I was having a blast in Finland—hiking with husky puppies in Lapland, watching an international tall-ship race around the Baltic Sea, eating bear for dinner. Every day, I wanted to learn more about this engaging country with a language completely unrelated to its Scandinavian neighbors—and completely unpronounceable. The best place to acquire that knowledge is the fascinating National Museum of Finland.
Completed in 1910 but not opened to the public until 1916, the museum perfectly combines a backward-looking nostalgic trend and a forward-looking acceptance of current art movements. The result is a celebration of National Romanticism—conjuring up references to Finland’s medieval churches and castles with its turrets, granite rock-faced walls, carved sandstone, and a stone and brick tower roofed with copper—and Art Nouveau, the prevalent style of the time that can still be found in abundance in Helsinki, one of the world’s best cities to immerse yourself in this style.
As soon as I stepped into the vaulted entrance hall, I knew I’d be in for a treat. Painted in 1928, vibrant frescoes in the vault immediately demanded my attention. These works of art feature themes from the Kalevala, a 19th-century work of epic poetry stemming from Finnish oral folklore and mythology, with more than 22,000 verses. Ilmarinen Ploughs the Snake Field, for instance, portrays Ilmarinen ploughing a field full of snakes that attack both him and his horse—the first of a trio of tasks he must perform in order to win the hand of his desired maiden. Ilmarinen shows up again in The Great Pike with buddy Väinämöinen, who catches, kills, cooks, and eats an enormous pike, after which he carves a harp from the fish’s jaws and plays so beautifully that all creatures come by to hear him. I was won over even before I purchased my admission ticket.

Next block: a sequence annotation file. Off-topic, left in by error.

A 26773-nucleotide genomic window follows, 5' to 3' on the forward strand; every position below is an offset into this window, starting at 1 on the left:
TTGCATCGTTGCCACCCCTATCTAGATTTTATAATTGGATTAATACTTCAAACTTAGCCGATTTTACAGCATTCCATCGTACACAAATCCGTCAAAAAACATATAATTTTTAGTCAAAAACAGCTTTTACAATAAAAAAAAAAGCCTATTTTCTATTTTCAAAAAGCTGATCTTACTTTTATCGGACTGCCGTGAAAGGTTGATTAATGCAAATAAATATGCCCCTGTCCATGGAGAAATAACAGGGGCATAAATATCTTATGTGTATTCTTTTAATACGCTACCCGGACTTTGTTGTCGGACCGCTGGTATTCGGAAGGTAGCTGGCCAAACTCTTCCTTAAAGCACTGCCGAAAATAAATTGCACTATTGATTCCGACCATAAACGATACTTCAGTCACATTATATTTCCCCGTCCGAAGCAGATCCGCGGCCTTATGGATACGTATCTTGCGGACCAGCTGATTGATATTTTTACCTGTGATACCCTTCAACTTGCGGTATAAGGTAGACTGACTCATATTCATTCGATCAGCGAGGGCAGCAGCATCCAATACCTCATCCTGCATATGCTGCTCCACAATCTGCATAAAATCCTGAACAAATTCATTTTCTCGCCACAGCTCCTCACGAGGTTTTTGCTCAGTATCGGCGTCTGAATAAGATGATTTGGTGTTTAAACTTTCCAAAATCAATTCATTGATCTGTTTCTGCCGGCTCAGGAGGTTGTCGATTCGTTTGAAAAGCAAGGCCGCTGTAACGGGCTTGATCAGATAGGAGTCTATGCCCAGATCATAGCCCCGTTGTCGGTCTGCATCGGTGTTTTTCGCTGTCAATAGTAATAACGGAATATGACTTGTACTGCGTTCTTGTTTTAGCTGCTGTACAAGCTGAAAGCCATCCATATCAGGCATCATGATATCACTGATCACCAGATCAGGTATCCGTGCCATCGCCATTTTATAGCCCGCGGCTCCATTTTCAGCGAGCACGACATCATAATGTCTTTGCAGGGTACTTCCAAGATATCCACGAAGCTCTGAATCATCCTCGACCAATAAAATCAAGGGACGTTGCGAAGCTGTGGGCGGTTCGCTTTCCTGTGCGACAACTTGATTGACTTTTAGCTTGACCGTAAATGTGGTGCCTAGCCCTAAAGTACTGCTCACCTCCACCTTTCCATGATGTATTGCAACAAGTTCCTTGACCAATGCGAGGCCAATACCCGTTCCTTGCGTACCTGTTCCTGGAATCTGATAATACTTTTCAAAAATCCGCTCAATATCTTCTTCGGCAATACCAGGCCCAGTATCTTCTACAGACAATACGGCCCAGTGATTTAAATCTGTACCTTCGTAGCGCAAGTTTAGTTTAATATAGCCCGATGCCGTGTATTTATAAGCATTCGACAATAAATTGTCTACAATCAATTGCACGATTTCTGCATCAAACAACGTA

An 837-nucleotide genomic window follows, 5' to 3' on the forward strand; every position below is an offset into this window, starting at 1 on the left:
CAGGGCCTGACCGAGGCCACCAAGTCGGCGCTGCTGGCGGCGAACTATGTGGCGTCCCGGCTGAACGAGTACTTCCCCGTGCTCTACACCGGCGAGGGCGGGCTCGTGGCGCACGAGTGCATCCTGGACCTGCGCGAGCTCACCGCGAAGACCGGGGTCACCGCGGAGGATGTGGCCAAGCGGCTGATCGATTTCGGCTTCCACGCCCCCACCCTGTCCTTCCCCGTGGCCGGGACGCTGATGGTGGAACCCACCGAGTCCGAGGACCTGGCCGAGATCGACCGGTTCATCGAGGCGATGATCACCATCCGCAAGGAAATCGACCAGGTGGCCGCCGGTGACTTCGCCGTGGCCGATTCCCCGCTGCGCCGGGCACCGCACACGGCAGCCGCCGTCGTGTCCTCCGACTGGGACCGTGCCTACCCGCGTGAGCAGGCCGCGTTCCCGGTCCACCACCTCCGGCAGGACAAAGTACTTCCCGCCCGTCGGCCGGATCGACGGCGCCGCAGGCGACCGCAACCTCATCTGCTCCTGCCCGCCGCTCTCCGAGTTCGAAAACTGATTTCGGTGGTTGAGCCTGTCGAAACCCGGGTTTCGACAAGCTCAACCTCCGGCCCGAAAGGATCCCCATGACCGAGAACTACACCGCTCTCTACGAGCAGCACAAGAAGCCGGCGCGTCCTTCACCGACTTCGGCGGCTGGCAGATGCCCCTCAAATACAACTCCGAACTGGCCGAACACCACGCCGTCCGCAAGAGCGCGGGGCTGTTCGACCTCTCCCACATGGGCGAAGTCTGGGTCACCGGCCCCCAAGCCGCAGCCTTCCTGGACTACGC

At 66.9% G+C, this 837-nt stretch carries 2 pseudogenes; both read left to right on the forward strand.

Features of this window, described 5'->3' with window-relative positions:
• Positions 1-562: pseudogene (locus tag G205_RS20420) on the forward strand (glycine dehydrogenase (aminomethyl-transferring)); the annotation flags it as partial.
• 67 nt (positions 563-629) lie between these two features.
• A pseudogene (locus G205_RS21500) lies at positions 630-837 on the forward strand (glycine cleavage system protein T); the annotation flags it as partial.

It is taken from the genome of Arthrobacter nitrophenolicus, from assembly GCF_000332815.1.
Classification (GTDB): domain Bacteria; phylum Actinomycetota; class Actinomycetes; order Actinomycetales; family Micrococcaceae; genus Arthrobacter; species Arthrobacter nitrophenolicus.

The entrance hall leads to the museum’s exhibits that trace the history of Finland from the Stone Age to today. The area that is now Finland was first settled 10,000 years ago, and the museum follows the course of its history through exhibitions of coins, medals, armor, swords, and jewelry, from the Stone Age to the Bronze Age to the Iron Age. Phenomenal wood sculptures and statues from the Middle Ages lead to exquisite Christian art like altar pieces, stained-glass windows, and pulpits with finely carved sounding boards and skillful paintings of the Four Evangelists.
Finnish folk art shows up next, with items like the lighthearted grandfather clock in the shape of a woman with arms akimbo. Finland’s long subordination as part of both the Swedish and Russian empires comes to life via historical maps and imperial rooms filled with grand furniture and rich paintings. The overly ornate seat used by Czar Alexander I when he created the Grand Principality of Finland in 1809, with its plush red fabric, double-headed eagle, ball-and-claw feet, and armrests that terminate with predatory-looking bird heads, is a striking reminder of Russia’s influence in this country that has long been the clashing grounds of competing entities, right through World War II and the Cold War. A collection of jukeboxes from the 1950s ushers Finland into a more modern post-war era of peace and prosperity that the Finns enjoy today.
Traveling around Finland for a couple of weeks, from Rovaniemi and Oulu in the north to Helsinki and Turku in the south, provided wonderful opportunities for me to experience the reasons why this country was ranked as the happiest in the world in 2020 (far above my own, which could post only an anemic no. 18) and those that made me just as happy as well. After all, where else can you play with baby reindeer while visiting the real Santa Claus? Visiting the National Museum of Finland put that all into perspective and helped me appreciate everything I was already enjoying on a much deeper level, and made me a better traveler.
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